Political lives: Stephen Dorrell
- 18 June 2012
- From the section UK Politics
He was once the youngest MP in the Commons, a rebellious "wet" before joining the Thatcher government and becoming a key player under Major. Now, after a low profile spell, Stephen Dorrell has re-emerged as a respected Commons committee chairman.
It's fair to say Stephen Dorrell has experienced more roles in parliamentary and government life than most during three decades in Westminster.
But he's also now become the man who, during a brief appearance at the Leveson Inquiry, laid to rest the oft-repeated political myth that "doing nothing is not an option".
A 1995 memo read out at the inquiry set out three options he gave after Prime Minister John Major asked him how they could do nothing about press regulation:
- "Make no statement at all. This has worked surprisingly well so far" - the then National Heritage Secretary said.
- "Announce that we shall do nothing" - Dorrell was less keen on this second option as it would mean the government having to justify its decision.
- The third option in the memo was for the government to announce their "intention to legislate... when parliamentary time allows" (his italics). He agreed at the inquiry that the italics were used, because "the real intention would be in fact not to enact". He told Major the third option would "take a good deal of brazening out but... is the least bad choice - it cannot be criticised as a substantive retreat, it avoids a head-on collision with the press and it gets the select committee off our backs".
The exchanges provided one of the lighter moments of the inquiry hearings so far, with Mr Dorrell explaining that when he wrote minutes in government "I tried to write them in English that didn't require decoding".
Seventeen years after writing the "do nothing" memo Dorrell still steers clear of jargon despite experiencing nearly all sides of political life, from low-profile opposition backbencher to his current role as chairman of the influential House of Commons Health select committee.
Most recently he has found himself back in the upwardly-mobile camp, touted as the likeliest replacement when current Health Secretary Andrew Lansley found himself battling to save his job over his planned shake-up of the NHS in England.
"It's always very flattering to see your name referred to in prints like that, but I guess I've been here long enough now to let it all wash over me, to be perfectly honest," Dorrell says.
In any case, he adds, as Lansley has now carried through the NHS legislation "I think he's entitled to the opportunity to apply it and to demonstrate the value it can create".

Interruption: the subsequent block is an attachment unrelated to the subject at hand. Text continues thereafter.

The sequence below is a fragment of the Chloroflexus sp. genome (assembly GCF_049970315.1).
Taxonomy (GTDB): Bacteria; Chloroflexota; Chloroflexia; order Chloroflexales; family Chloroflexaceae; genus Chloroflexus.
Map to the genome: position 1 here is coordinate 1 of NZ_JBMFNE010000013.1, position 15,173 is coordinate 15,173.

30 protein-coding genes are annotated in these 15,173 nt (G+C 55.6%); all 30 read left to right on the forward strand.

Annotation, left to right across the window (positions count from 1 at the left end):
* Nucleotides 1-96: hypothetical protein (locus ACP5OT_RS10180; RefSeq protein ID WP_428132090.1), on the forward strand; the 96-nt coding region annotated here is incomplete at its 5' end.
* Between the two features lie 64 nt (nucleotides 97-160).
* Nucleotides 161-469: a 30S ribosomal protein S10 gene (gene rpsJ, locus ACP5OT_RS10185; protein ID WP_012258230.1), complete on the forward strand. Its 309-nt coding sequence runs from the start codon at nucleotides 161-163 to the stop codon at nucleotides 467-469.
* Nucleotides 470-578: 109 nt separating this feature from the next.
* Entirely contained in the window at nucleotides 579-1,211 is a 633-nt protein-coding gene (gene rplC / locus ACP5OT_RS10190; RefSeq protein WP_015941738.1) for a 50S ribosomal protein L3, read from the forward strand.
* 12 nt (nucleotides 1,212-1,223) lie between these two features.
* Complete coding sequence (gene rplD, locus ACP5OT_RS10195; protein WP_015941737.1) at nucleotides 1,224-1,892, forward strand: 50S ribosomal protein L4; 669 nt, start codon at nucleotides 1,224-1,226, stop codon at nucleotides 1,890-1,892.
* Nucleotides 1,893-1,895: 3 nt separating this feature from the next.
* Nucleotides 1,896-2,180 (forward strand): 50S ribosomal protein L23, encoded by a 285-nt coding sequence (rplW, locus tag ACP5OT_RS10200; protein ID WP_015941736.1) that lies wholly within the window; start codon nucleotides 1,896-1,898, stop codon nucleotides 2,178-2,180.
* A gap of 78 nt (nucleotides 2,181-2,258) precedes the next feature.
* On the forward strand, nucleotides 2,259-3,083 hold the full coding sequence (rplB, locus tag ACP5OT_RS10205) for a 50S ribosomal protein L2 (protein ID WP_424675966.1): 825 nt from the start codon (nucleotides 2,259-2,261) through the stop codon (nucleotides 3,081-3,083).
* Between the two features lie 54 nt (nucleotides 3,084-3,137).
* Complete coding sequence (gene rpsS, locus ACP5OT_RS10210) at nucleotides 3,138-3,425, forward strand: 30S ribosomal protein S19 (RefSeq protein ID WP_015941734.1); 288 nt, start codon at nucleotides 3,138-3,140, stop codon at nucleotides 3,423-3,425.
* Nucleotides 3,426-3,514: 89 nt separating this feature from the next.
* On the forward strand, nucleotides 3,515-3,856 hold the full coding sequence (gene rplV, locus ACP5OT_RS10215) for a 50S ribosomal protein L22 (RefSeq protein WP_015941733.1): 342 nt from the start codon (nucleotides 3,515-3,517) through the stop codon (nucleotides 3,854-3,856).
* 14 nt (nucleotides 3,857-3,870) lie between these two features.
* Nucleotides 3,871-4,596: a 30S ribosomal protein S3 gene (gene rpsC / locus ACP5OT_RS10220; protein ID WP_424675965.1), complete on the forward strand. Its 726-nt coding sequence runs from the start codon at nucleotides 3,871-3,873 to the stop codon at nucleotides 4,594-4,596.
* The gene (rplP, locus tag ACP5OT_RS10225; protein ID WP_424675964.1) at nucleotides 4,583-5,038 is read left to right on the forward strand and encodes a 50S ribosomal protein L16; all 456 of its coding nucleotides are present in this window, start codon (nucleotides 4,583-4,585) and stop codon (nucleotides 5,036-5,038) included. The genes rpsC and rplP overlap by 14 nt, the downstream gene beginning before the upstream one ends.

On the subject of the NHS Bill, he thinks claims for it, and about it, have been rather overblown.
"I'd be wrong to minimise" changes such as greater clinical engagement in commissioning, "they are important second order changes, but they don't come close to justifying the rhetoric that's been used".
He sees the recent changes as a re-statement of the health reforms from 1990, when he was junior minister to Health Secretary Ken Clarke - changes which he says were then basically confirmed by Alan Milburn's Labour health bill in 2002.
Having seen the three bills from three different perspectives, he says he sees his current role as more influential than being a shadow health spokesman.
"But you clearly have less [power] than the government has, because in the end what a select committee does is to recommend, and the secretary of state has the power to pick up and run with recommendations, or to resist them."
In what could be seen as a reference to the party political split in the culture committee over its report on phone hacking, he says the health committee has sought to focus on key issues on a cross-party basis.
These have been issues such as the one he calls the Nicholson Challenge - the need, first outlined by former NHS chief executive David Nicholson, for the NHS in England to make 4% savings four years in a row, and the need for more integrated care.
"What the committee is seeking to do is to position itself in the current political argument about healthcare rather than just grandstanding, which has sometimes been the default option for select committees."
After 33 years in Parliament all the jobs have "had their moments" but he says he's enjoying contributing to the policy debate now "without the relentless grind of the administrative function which comes with the ministerial red box".
'Very bright. And ambitious'
Asked which political jobs provided most satisfaction he picks his time as health secretary - 1995-97 - even though this included the task of announcing new medical evidence suggested there was, after all, a health risk to humans from BSE - or what was better known as "Mad Cow" disease.
The other was his role as a Treasury minister, during the turbulent years including the UK's dramatic departure from Europe's exchange rate mechanism.
That fateful day, Black Wednesday 16 September 1992, saw Dorrell being one of the prominent faces of the government, with the Chancellor Normal Lamont locked in meetings and his number two, Michael Portillo "not feeling it was his place to go and defend our ERM policy".
A few days later Dorrell had the job of going on Newsnight to face a grilling from Jeremy Paxman about whether the government knew what it was doing.
As the video, above, shows, he did well enough, and earned a role as a frequent defender of the government during their long march towards a huge defeat at the 1997 election.